Classic Nation angler profile: Greg Vance

20_gregvance.jpg

Thomas Allen
Greg Vance is one of the youngest competitors in the 2016 GEICO Bassmaster Classic presented by GoPro at age 21.

DUBUQUE, Iowa — A Christmas present from his grandpa has become the gift that keeps on giving for 21-year-old Greg Vance.

Vance recalls his grandpa, Dick Huinker, would frequently visit a nearby Cabela’s and talk to Terry Fitzpatrick, a former Bassmaster Classic qualifier who worked in the store’s fishing department.

Huinker decided before one Christmas to ask Fitzpatrick if he would take out his Vance for a day of fishing as a Christmas gift.

“Terry took me out and we had a blast,” Vance said. “Terry said I was a pretty good fisherman and asked me if I ever thought about joining a bass club. That is when I joined the Upper Miss Bassmasters club.”

Vance spent a couple of years fishing as a nonboater with the Upper Miss Bassmasters, but in 2014, he left the club and got together with some other college-age anglers to form the Dubuque Bass Club.

The Loras College senior switched over to the boater side last year and qualified for the Iowa state team to fish in his first Old Milwaukee B.A.S.S. Nation Northern Divisional.

Vance advanced all the way to the 2016 GEICO Bassmaster Classic presented by GoPro by finishing as the top Iowa angler in the Northern Divisional and earning the top spot for the Northern Division in the 2015 Old Milwaukee B.A.S.S. Nation Championship (BNC).

Vance said he has also already made the Iowa state team that will compete in the 2016 Old Milwaukee B.A.S.S. Nation Central Regional.

Vance’s passion for fishing started at an early age.

“Ever since I can remember, I have been going fishing for catfish or bluegills or whatever,” Vance said. He recalls his dad, Pat Vance, and uncle, Dan Bannon, would take him bass fishing out of a johnboat on weekends at Lake Delhi. His first bass tournament was a buddy derby he fished with his dad on Lake Delhi in about 2007.

“That was barely when I first started to learn how to throw a baitcaster,” said Vance, who recalled they caught four keepers in the tournament. “It got me hooked big time.”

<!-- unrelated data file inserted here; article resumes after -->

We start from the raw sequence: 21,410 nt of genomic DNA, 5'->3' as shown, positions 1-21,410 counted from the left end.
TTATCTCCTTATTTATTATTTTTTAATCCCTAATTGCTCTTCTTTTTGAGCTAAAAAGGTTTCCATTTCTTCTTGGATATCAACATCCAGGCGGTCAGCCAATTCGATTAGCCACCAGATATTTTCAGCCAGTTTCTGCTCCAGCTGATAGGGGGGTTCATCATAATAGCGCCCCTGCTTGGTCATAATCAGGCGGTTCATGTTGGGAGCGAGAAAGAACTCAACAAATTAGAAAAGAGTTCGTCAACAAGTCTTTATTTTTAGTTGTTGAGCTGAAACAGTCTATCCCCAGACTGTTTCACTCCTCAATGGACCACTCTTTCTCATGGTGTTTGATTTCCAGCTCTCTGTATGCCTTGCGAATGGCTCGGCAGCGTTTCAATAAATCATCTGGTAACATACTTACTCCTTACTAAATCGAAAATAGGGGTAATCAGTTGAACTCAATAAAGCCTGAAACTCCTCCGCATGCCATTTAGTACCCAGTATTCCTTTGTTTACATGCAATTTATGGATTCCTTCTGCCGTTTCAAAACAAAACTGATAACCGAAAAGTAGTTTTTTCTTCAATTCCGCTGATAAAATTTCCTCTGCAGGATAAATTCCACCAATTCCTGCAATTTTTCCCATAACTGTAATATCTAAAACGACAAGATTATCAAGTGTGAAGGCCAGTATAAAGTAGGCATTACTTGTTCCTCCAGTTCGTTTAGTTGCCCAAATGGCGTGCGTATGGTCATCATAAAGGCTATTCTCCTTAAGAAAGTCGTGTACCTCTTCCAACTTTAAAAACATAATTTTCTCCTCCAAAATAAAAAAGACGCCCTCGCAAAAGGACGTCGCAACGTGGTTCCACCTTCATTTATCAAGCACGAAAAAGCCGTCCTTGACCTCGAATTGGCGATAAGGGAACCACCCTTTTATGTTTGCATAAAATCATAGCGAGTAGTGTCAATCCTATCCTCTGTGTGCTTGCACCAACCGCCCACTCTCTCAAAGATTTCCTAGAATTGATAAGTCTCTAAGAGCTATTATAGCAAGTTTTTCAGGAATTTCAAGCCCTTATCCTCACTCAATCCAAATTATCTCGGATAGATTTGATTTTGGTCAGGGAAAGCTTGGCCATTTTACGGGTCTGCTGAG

Making the Bassmaster Classic has been Vance’s lifelong dream.

“I had been watching it as a kid on TV, and my dad and I were joked that we should go down and watch that one day,” he said. “And now here I am going to be fishing in it, so it is a blessing. I am so excited that it’s hard to explain the feeling.”

Vance has visited the Classic waters of Grand Lake for family vacations, but the only fishing he did then was off of a dock. The Iowa angler fished the lake from a boat for the first time after the BNC, but he spent most of his time trying to learn the lake’s layout.

“If I find a pattern during the Classic, then I know I got other spots I can go to and repeat the pattern,” he said.

Although Vance found out Grand is “nothing like” the waters he fishes back home on the Mississippi River, he believes he can still use familiar techniques during the Classic. “I know how to throw a jerkbait, and that will be a key factor in the tournament, so I have been building some confidence in that,” he said. “I like throwing a jig and a crankbait, and I am pretty good throwing that kind of stuff. I think it will be in my wheelhouse.”

The cheering section for Vance at the Classic will include his parents, Pat and Wendy Vance, his girlfriend, Heather Everding, his aunt and uncle and friends from the Dubuque Bass Club. Vance said he hopes to put on a good show for them.

“I want to make the cut for the final day to the Super Six,” he said. “My ultimate goal is to swing for the fences and win the whole thing.”